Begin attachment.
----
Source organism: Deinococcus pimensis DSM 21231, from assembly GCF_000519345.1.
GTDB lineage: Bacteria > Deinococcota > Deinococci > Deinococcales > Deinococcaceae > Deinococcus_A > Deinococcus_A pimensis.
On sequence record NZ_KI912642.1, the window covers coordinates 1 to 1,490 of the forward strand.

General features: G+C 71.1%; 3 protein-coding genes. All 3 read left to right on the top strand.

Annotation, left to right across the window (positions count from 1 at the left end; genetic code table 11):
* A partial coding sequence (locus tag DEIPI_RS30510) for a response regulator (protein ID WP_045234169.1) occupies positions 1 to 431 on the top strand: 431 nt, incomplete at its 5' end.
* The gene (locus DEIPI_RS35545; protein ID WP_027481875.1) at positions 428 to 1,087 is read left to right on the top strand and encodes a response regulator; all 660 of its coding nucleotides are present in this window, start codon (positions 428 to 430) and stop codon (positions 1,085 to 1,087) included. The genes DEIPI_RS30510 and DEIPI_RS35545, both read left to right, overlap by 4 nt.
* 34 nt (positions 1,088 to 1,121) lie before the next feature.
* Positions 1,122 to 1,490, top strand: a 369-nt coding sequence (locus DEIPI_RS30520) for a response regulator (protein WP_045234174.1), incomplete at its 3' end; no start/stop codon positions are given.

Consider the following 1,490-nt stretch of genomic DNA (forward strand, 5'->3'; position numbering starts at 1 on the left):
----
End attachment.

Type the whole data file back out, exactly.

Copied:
Source organism: Deinococcus pimensis DSM 21231, from assembly GCF_000519345.1.
GTDB lineage: Bacteria > Deinococcota > Deinococci > Deinococcales > Deinococcaceae > Deinococcus_A > Deinococcus_A pimensis.
On sequence record NZ_KI912642.1, the window covers coordinates 1 to 1,490 of the forward strand.

General features: G+C 71.1%; 3 protein-coding genes. All 3 read left to right on the top strand.

Annotation, left to right across the window (positions count from 1 at the left end; genetic code table 11):
* A partial coding sequence (locus tag DEIPI_RS30510) for a response regulator (protein ID WP_045234169.1) occupies positions 1 to 431 on the top strand: 431 nt, incomplete at its 5' end.
* The gene (locus DEIPI_RS35545; protein ID WP_027481875.1) at positions 428 to 1,087 is read left to right on the top strand and encodes a response regulator; all 660 of its coding nucleotides are present in this window, start codon (positions 428 to 430) and stop codon (positions 1,085 to 1,087) included. The genes DEIPI_RS30510 and DEIPI_RS35545, both read left to right, overlap by 4 nt.
* 34 nt (positions 1,088 to 1,121) lie before the next feature.
* Positions 1,122 to 1,490, top strand: a 369-nt coding sequence (locus DEIPI_RS30520) for a response regulator (protein WP_045234174.1), incomplete at its 3' end; no start/stop codon positions are given.

Consider the following 1,490-nt stretch of genomic DNA (forward strand, 5'->3'; position numbering starts at 1 on the left):